NBA Trade Rumors: Latest News on Bulls, Suns and More Around the Association

Adam WellsFeatured ColumnistFebruary 16, 2013

NEW YORK, NY - JANUARY 30:  J.J. Redick #7 of the Orlando Magic celebrates his three point shot in the second half against the New York Knicks on January 30, 2013 at Madison Square Garden in New York City. The New York Knicks defeated the Orlando Magic 113-97. NOTE TO USER: User expressly acknowledges and agrees that, by downloading and/or using this photograph, user is consenting to the terms and conditions of the Getty Images License Agreement.  (Photo by Elsa/Getty Images)
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Teams are no doubt thankful to have the All-Star break this weekend so they can have a little room to breathe as they scour their way through the apparently loaded trade market leading up to the deadline. 

With less than one week to go before the trade deadline, rumors and speculation will run rampant for all 30 teams. Most of them will lead to a whole lot of nothing, but this year seems to be an outlier, and there could be more activity than you might think. 

In anticipation of the trade season ending, here are the latest rumors surrounding teams looking to be active before the deadline. 


Bulls fighting for JJ Redick

With all the uncertainty surrounding Derrick Rose's return, the Bulls have to start thinking about the very real possibility that their All-Star point guard doesn't play this season and how to add some offensive firepower to the roster. 

An underrated option could be Orlando Magic guard J.J. Redick, who is on their radar, according to Alex Kennedy of

Redick is not the most versatile player in the league, but he really has turned into one of the better shooters. He is hitting 46 percent of his shots from the field and 40 percent from three-point range.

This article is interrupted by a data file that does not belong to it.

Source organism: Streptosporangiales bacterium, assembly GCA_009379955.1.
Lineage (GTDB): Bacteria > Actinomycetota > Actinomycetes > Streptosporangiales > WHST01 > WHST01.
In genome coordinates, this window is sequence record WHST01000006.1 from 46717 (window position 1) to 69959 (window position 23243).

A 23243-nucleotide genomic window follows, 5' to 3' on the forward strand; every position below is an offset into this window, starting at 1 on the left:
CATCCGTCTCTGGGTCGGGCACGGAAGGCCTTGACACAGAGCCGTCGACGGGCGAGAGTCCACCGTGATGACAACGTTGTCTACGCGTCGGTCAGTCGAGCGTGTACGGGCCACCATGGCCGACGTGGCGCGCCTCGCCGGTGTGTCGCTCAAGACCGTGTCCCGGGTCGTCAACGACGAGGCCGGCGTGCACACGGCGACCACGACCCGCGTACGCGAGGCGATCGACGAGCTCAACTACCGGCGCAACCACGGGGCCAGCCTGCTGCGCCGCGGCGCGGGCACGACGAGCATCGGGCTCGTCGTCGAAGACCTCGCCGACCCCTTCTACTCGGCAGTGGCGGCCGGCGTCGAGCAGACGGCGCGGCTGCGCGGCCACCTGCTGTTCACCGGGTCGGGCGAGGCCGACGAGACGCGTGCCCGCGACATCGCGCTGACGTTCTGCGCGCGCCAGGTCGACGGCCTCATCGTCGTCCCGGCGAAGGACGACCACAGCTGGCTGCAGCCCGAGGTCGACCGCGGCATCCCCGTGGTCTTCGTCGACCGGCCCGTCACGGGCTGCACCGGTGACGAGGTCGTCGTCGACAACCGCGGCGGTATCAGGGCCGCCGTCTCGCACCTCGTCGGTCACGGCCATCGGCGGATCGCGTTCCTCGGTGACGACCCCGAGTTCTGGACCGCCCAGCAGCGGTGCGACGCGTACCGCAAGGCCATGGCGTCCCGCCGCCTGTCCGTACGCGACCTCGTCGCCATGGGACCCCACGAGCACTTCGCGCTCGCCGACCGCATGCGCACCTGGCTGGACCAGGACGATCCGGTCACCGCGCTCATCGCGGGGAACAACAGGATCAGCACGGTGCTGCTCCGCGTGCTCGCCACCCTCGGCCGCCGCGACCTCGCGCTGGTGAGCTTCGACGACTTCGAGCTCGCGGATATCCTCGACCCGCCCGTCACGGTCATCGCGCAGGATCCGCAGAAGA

At just 93.1 points per game, the Bulls have the second-worst scoring offense among teams currently in the playoffs in the Eastern Conference. Indiana is the worst at 92.8 points per game. 


Phoenix fielding calls on all its good players

The Phoenix Suns are finding that life after Steve Nash is not going to be easy. They are currently sitting at 17-36, last place in the Western Conference. 

However, things may not be all bad, as Chris Broussard of (Insiders only) reports that the Suns could be among the big dealers at the deadline:

In addition to speaking with the Knicks about a possible Jared Dudley-for-Iman Shumpert trade (that deal is not happening, sources tell me), the Suns have spoken with Utah about Al Jefferson. Those talks haven't gained much traction, though. Clubs calling the Suns have been mostly interested in Dudley, Marcin Gortat and Markieff Morris.

When you are a franchise sitting at the bottom of the heap, what is to stop you from blowing the whole team up and starting over with spare parts?

The Suns are not close to competing. They were built around Nash and only Nash for so long that when he left they had no contingency plan. It is going to be a long, slow process climbing out of the hole, so you might as well get all the future assets you can. 


Utah Jazz have a surplus of big men and no idea what to do

The Jazz could end up holding all of the major cards this trade deadline season. They have Al Jefferson and Paul Millsap, one or both of whom could be pried away under the right circumstances. 

According to Ric Bucher of NBC Basketball, teams certainly value Jefferson and Millsap differently: "While I noted several days ago that Paul Millsap appeared to be the likelier Jazz big man to be dealt before the February trade deadline, an opposing team executive said there is more league-wide interest in Al Jefferson."

Bucher also says that it is not a guarantee that either one of them gets moved before the deadline. 

The Jazz would seem to be better off dealing at least one of the two players, as they are a fringe playoff team in the Western Conference and can't compete with the top teams if they do make it to the postseason. 

Jefferson certainly has more value, as he is a better scorer and rebounder, but Millsap won't cost a team nearly as much in salary in the future.